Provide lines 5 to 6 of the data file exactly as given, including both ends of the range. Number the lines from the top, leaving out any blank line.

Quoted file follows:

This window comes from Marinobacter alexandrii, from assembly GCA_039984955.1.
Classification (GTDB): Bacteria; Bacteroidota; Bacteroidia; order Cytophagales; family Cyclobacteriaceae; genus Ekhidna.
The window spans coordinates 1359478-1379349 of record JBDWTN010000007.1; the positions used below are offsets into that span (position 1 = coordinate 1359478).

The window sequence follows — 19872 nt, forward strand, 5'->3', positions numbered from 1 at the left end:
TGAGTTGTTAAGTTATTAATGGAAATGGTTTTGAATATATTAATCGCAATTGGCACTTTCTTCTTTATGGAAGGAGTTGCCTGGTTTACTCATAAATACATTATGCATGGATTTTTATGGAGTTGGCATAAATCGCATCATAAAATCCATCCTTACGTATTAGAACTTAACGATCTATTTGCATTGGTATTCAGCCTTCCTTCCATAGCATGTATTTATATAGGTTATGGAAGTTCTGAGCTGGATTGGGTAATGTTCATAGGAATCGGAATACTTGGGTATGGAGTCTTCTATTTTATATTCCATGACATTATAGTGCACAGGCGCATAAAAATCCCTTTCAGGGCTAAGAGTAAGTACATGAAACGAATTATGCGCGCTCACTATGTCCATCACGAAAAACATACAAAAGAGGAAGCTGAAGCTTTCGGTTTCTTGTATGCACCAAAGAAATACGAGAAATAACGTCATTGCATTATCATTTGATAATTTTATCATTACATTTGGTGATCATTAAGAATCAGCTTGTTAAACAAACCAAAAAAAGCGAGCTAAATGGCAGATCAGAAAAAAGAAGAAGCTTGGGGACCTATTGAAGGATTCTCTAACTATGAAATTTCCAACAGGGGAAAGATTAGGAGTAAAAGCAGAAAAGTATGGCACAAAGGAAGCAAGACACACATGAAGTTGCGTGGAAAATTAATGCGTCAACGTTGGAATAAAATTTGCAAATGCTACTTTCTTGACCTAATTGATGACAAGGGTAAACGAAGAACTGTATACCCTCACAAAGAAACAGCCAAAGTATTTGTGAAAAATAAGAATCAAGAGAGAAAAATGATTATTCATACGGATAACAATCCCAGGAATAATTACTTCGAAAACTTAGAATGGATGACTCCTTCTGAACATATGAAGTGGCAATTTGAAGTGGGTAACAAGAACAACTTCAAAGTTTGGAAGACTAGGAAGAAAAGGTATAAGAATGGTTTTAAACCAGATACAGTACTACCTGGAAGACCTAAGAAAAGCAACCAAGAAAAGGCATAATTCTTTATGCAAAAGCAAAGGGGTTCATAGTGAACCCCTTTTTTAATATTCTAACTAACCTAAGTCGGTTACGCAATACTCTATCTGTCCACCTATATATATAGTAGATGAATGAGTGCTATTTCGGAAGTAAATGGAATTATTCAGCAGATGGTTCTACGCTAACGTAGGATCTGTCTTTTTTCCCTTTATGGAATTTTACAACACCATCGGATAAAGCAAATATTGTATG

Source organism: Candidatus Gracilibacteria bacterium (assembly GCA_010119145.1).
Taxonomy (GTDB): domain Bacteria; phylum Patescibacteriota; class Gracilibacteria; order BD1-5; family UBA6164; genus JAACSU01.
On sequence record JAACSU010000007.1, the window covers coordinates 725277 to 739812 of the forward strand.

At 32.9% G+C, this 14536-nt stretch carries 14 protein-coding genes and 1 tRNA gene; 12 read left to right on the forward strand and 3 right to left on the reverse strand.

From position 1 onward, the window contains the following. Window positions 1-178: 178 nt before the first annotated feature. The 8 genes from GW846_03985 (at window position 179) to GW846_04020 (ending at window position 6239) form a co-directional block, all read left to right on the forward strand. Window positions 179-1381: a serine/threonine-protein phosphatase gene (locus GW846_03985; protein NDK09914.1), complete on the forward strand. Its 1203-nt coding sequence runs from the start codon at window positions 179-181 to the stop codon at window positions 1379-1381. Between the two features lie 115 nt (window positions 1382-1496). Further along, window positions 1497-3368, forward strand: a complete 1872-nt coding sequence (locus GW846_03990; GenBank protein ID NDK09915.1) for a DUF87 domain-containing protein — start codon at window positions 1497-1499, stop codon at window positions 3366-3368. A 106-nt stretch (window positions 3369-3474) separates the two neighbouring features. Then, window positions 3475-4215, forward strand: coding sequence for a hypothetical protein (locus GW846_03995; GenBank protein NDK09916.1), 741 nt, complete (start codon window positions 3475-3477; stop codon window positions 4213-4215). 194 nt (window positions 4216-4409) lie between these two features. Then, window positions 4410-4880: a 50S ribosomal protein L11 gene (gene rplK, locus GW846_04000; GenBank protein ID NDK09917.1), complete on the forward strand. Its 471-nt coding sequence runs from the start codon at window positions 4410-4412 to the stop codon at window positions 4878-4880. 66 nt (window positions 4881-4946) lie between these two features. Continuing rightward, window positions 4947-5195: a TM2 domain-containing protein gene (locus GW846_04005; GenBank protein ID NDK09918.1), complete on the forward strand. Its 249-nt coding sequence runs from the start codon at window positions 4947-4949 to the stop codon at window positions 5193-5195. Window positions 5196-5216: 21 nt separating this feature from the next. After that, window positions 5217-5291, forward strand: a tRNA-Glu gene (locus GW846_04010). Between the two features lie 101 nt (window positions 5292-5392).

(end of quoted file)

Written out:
TGAGTTGTTAAGTTATTAATGGAAATGGTTTTGAATATATTAATCGCAATTGGCACTTTCTTCTTTATGGAAGGAGTTGCCTGGTTTACTCATAAATACATTATGCATGGATTTTTATGGAGTTGGCATAAATCGCATCATAAAATCCATCCTTACGTATTAGAACTTAACGATCTATTTGCATTGGTATTCAGCCTTCCTTCCATAGCATGTATTTATATAGGTTATGGAAGTTCTGAGCTGGATTGGGTAATGTTCATAGGAATCGGAATACTTGGGTATGGAGTCTTCTATTTTATATTCCATGACATTATAGTGCACAGGCGCATAAAAATCCCTTTCAGGGCTAAGAGTAAGTACATGAAACGAATTATGCGCGCTCACTATGTCCATCACGAAAAACATACAAAAGAGGAAGCTGAAGCTTTCGGTTTCTTGTATGCACCAAAGAAATACGAGAAATAACGTCATTGCATTATCATTTGATAATTTTATCATTACATTTGGTGATCATTAAGAATCAGCTTGTTAAACAAACCAAAAAAAGCGAGCTAAATGGCAGATCAGAAAAAAGAAGAAGCTTGGGGACCTATTGAAGGATTCTCTAACTATGAAATTTCCAACAGGGGAAAGATTAGGAGTAAAAGCAGAAAAGTATGGCACAAAGGAAGCAAGACACACATGAAGTTGCGTGGAAAATTAATGCGTCAACGTTGGAATAAAATTTGCAAATGCTACTTTCTTGACCTAATTGATGACAAGGGTAAACGAAGAACTGTATACCCTCACAAAGAAACAGCCAAAGTATTTGTGAAAAATAAGAATCAAGAGAGAAAAATGATTATTCATACGGATAACAATCCCAGGAATAATTACTTCGAAAACTTAGAATGGATGACTCCTTCTGAACATATGAAGTGGCAATTTGAAGTGGGTAACAAGAACAACTTCAAAGTTTGGAAGACTAGGAAGAAAAGGTATAAGAATGGTTTTAAACCAGATACAGTACTACCTGGAAGACCTAAGAAAAGCAACCAAGAAAAGGCATAATTCTTTATGCAAAAGCAAAGGGGTTCATAGTGAACCCCTTTTTTAATATTCTAACTAACCTAAGTCGGTTACGCAATACTCTATCTGTCCACCTATATATATAGTAGATGAATGAGTGCTATTTCGGAAGTAAATGGAATTATTCAGCAGATGGTTCTACGCTAACGTAGGATCTGTCTTTTTTCCCTTTATGGAATTTTACAACACCATCGGATAAAGCAAATATTGTATG

Source organism: Candidatus Gracilibacteria bacterium (assembly GCA_010119145.1).